Should you spend a lot on your wedding?
- The Guinness Book of World Records lists the most expensive wedding in the world as Vanisha Mittal and Amit Bhatia’s six-day Palace of Versailles wedding in 2004 that totaled $55 million.
- According to The Knot 2019 Real Weddings Study, the most expensive part of a wedding is the ceremony/reception venue cost, which typically accounts for one-third of a couple’s wedding budget.
- A recent Behind the Wedding Budget study showed that 72% of all couples receive financial help paying for their wedding.
- Research from Emory University revealed that if a couple spends more than $20,000 on their wedding day, they are 3.5 times more likely to divorce.
There is a reason why 67% of married women in America still wear the perfume they wore on their wedding day. Weddings are typically regarded as the most important day of one's life--as it bonds two people together--and each detail from them is to be savored. Despite a common understanding of the importance of one's wedding day, debates constantly arise over whether or not one should spend a lot of money on it. However, due to the singularity of the event and the level of importance it has on life, the celebration is priceless.
The wedding day is a staple in most religions and countries and also serves to unify and reunite people. By inviting more people to a wedding, one indirectly shows a deeper appreciation for their loved ones--even if it is more costly. Studies show that a higher wedding attendance actually correlates to a lower divorce rate. Other benefits of inviting more people to a wedding would be the simple fact that larger weddings typically yield larger--or at least more--gifts.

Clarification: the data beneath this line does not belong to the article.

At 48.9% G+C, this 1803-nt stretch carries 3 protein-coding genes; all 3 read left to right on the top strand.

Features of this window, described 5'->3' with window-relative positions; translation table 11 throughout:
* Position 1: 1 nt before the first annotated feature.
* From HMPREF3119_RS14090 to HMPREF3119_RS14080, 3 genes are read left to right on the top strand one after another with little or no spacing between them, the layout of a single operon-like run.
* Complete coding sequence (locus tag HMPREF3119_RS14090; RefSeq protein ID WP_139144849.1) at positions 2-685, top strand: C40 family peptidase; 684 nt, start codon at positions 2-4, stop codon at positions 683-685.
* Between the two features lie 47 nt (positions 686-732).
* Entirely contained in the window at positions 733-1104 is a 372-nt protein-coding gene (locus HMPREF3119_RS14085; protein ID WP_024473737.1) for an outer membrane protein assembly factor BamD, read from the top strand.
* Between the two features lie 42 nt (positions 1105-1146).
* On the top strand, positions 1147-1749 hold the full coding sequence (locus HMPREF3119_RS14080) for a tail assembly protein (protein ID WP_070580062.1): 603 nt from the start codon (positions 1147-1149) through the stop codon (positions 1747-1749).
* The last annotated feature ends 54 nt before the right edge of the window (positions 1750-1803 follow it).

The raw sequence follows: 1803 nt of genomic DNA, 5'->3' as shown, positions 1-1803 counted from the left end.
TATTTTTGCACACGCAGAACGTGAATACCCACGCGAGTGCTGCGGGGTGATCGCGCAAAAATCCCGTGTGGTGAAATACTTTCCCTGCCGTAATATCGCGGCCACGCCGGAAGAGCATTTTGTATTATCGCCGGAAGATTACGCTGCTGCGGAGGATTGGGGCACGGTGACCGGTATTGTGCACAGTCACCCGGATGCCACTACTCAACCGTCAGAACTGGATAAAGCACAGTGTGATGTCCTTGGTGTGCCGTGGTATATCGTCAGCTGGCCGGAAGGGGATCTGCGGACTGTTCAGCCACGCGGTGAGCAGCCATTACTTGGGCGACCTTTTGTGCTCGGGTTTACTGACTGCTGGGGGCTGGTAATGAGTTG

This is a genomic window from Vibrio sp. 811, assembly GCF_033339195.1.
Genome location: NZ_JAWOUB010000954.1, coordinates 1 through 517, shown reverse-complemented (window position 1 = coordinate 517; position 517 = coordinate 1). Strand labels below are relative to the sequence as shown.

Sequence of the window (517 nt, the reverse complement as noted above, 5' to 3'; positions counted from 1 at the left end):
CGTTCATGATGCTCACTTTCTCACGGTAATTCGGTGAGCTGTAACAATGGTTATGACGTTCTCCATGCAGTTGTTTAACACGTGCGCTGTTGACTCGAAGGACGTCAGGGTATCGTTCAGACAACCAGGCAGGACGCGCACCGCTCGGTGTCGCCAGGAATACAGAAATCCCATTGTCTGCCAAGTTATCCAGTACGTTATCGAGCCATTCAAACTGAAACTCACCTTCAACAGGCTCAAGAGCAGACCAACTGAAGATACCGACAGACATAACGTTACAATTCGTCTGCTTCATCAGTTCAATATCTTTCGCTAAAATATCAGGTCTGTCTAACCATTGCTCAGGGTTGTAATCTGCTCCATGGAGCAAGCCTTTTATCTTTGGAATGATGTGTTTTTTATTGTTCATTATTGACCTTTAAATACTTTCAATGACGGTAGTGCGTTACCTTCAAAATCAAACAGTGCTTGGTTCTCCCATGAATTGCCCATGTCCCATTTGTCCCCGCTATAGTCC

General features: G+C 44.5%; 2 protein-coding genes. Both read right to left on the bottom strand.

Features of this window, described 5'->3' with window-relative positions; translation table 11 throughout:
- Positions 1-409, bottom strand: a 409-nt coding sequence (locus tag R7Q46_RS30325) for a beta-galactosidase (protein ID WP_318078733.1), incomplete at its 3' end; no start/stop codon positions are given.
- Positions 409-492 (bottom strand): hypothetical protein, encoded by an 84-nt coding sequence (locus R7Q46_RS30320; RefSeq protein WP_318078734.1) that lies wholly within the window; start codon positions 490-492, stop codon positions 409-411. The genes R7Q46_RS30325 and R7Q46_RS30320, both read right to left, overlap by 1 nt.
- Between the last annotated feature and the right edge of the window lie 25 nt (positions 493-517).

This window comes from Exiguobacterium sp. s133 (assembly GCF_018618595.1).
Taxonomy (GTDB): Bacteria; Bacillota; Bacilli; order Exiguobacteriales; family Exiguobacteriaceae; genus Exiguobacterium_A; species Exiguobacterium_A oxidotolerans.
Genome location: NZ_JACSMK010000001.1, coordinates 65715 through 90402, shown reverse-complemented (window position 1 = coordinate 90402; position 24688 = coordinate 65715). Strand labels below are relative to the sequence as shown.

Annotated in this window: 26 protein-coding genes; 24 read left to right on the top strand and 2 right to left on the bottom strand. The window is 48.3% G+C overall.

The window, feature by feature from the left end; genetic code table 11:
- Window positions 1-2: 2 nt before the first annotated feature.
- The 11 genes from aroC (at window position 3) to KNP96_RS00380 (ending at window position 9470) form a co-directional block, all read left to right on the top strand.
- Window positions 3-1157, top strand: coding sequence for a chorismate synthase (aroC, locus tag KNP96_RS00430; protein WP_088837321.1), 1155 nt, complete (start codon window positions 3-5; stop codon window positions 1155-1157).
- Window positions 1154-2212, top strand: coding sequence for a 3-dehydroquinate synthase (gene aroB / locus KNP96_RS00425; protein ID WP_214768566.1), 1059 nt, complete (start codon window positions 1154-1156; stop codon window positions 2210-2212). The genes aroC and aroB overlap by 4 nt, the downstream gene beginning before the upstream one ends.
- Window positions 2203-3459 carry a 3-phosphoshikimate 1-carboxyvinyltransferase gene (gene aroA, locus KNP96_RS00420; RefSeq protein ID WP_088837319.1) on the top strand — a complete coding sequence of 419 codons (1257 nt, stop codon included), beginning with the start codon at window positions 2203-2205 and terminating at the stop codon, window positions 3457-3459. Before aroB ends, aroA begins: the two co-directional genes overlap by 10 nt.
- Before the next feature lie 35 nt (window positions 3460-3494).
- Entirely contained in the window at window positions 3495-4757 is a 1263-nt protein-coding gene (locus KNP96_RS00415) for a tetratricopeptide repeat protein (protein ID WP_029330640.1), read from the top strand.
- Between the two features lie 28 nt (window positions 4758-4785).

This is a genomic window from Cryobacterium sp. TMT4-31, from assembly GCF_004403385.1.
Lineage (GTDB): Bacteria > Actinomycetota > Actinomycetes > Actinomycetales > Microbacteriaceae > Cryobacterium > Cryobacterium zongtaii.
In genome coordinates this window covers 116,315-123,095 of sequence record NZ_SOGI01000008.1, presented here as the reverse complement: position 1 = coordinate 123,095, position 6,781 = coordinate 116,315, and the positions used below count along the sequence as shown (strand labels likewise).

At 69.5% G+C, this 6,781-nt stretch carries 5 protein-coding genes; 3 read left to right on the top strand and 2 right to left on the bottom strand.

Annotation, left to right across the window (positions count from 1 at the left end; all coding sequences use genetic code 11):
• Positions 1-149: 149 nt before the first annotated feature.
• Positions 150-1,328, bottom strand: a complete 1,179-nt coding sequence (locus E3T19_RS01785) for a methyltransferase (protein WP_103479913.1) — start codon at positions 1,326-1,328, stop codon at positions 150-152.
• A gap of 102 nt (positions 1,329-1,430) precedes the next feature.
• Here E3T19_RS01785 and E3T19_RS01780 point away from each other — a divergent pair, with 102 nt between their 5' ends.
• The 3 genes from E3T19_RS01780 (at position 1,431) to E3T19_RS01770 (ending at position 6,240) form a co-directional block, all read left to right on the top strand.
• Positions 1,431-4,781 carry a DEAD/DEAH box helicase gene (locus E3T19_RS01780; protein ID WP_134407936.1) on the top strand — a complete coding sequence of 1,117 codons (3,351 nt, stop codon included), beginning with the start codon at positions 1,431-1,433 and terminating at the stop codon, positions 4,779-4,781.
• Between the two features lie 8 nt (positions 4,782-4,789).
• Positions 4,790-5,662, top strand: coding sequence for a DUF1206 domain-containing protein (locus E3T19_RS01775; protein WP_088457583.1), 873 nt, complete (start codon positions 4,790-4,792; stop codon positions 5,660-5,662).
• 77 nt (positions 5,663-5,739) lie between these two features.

Additionally, as a 2017 The Knot survey reveals, couples are moving away from 'black-tie' events and seeing the value in spending money on 'incorporating cultural and religious traditions, such as a Chinese tea ceremony or traditional hora Jewish dance,' which personalize their experiences.
Despite being only a day, a wedding lasts a lifetime. The memories created are cultivated and cherished forever. And those with the financial means necessary to afford a large wedding have no reason not to do so.
A wedding is, at its core, a celebration of family and love, and that often gets lost in the self-induced pressure to have it be 'perfect.' Instead of spending thousands of dollars on a lavish ceremony, it is better to downsize and focus on what is really important.
Expectations and traditions often force couples into paying vast amounts of money for things like venues, food, and decorations, but they often regret their exorbitant spending afterward. There shouldn't be stress and pressure about a day of celebration, and bickering over the details of wedding planning can even cause couples to cancel their engagement altogether. According to a survey conducted by WP Diamonds, around 20% of all engaged couples call it off before the ceremony.
There are also practical, less romantic reasons to spend less on your big day. A wedding marks the beginning of a new life together with another person, and you don't want to start that new life saddled with debts. By cutting back on your wedding, you will also have more to spend on a honeymoon or a down payment for a house.
Millennials are already marrying later in life because of their college loans and other debts; many simply don't have the funds necessary to throw a large, expensive wedding like the generations before them.
As long as you and your partner get to share your special day with the people that you love, nothing else matters. Instead of getting caught up in materialistic details, couples planning their weddings should focus on celebrating their love in a way that makes them feel comfortable.